Hollywood and evangelical Christians don’t exactly have a harmonious history. So it’s always something of a jolt to be reminded that a group of the latter schedules regular prayers for specific showbiz leaders and media influencers — including, in what’s left of June, Warner Bros.’ Sue Kroll, FX CEO John Landgraf, actress Anna Kendrick, and the ubiquitous Kardashians.
The “prayer calendar” (and yes, it’s organized alphabetically) is just one of the innovations arising from Mastermedia Intl., which seeks to engage the entertainment industry and effect change through what amounts to constructive engagement. Celebrating its 30th anniversary, the group is led by Larry Poland, who has spent the past 35 years conducting this sort of missionary work, although the mysterious tribe he oversees drives around in expensive cars and tosses around words like “synergistic.”
Having “flunked retirement two or three times,” Poland is again seeking to engineer a transition in day-to-day management, one that will position Mastermedia, he says, for the next 30 years. Yet whatever the organization’s future, its past and present under Poland has generally operated in stark contrast with Christian groups that pursue a more confrontational approach — using “anger strategies,” as Poland calls them, like boycotts and protests, which he considers counterproductive.
“I knew instinctively that was not the right way to go about it,” Poland says. “The best way to change content is not to scream and yell at the people who produce it.”
In such a polarized political environment, Poland’s attitude feels particularly refreshing, and it has helped keep doors open that might otherwise have been shut. Part of Mastermedia’s outreach has involved conducting corporate seminars, seeking to educate decision-makers about the spending power of the evangelical market and ways to address the faithful without casually or inadvertently insulting them.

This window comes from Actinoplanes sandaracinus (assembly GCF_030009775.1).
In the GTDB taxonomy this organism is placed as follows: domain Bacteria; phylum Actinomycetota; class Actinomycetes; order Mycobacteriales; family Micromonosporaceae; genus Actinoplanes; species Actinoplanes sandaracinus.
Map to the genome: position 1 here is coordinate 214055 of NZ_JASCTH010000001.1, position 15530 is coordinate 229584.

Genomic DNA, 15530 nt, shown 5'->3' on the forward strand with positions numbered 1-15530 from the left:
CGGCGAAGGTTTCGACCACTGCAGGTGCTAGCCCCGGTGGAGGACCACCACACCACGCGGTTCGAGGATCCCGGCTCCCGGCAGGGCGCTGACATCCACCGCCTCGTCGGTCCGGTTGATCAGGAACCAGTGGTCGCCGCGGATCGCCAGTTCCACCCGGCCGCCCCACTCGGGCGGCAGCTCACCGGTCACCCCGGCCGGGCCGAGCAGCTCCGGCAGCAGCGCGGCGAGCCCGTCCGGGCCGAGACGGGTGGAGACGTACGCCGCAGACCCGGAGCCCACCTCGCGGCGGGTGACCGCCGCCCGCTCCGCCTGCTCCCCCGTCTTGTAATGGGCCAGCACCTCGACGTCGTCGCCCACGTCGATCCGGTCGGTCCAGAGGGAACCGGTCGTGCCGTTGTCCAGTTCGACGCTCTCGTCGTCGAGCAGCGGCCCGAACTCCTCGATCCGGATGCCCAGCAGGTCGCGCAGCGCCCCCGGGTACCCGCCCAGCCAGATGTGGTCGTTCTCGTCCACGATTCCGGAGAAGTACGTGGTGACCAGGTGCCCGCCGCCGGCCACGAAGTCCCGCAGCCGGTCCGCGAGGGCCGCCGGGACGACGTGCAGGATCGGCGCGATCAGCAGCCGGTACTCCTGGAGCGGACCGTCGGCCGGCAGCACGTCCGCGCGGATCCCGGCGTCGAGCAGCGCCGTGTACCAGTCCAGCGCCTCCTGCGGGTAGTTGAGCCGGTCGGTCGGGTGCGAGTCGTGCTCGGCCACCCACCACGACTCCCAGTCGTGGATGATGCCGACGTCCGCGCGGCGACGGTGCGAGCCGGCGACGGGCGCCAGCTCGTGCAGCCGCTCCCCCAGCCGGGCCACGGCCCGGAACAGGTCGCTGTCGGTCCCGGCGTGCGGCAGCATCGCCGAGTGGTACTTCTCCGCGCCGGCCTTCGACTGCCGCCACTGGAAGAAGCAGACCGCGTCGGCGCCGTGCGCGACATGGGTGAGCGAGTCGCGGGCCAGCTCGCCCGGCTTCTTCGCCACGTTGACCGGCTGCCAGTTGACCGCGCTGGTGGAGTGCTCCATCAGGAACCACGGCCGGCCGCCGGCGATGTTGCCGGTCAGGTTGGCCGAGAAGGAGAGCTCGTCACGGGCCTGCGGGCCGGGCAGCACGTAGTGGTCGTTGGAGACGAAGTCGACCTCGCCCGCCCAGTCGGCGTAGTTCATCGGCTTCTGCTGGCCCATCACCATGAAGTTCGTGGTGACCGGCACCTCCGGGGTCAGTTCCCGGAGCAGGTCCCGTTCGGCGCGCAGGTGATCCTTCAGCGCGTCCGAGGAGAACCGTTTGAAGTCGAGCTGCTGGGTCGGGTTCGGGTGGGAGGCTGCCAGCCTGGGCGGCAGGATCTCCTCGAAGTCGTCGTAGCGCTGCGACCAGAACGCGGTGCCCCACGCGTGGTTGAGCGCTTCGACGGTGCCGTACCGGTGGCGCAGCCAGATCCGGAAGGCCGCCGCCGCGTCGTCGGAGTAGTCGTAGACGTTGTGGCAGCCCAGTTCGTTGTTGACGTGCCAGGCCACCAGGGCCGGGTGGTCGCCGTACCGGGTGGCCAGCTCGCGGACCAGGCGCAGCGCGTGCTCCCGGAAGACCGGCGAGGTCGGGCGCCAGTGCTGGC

“What I always respected about Larry is that he’s never come in the spirit of scolding. He’s always come in the spirit of constructive conversation,” says HBO chairman-CEO Richard Plepler. “What they were really trying to do is keep the lines of communication open between our industry and their movement.”
In Poland’s view, many of the industry’s slights are the product of ignorance, not malice. And while moving between these two different spheres, Mastermedia simultaneously seeks to convey to evangelicals that while they might disapprove of many movies and TV shows, there’s little to be gained, Poland says, by “trying to force them to share your values.”
Mastermedia has claimed its share of victories through the years, though many of them are defined by what people didn’t see — the excision of a casual line that some would deem blasphemous, for example, or the ability to reach studio or network leaders with a specific concern.
Poland concedes that devout Christians are swimming against several powerful tides, from disproportionate secularism within media to technology that makes content available on smaller and more narrowly targeted platforms — distribution sources that needn’t worry about offending even a sizable segment of the population. By contrast, he notes, through most of world history, “Most people never saw a sex act they weren’t involved in.”
Despite his cheerful demeanor, Poland isn’t a Pollyanna about the gap separating media culture from evangelicals. There’s a reason he titled his recent book on the topic “Chasm: Crossing the Divide Between Hollywood and People of Faith.”
Still, having witnessed the fruitlessness of interaction characterized by boycotts and picket signs on one side, and ridicule on the other, there’s a great deal to be said for bridging that space by using an olive branch. And as Plepler suggests, if Mastermedia’s formula for trying to influence hearts and minds was transplanted from Hollywood to Washington, “We’d get a lot more done.”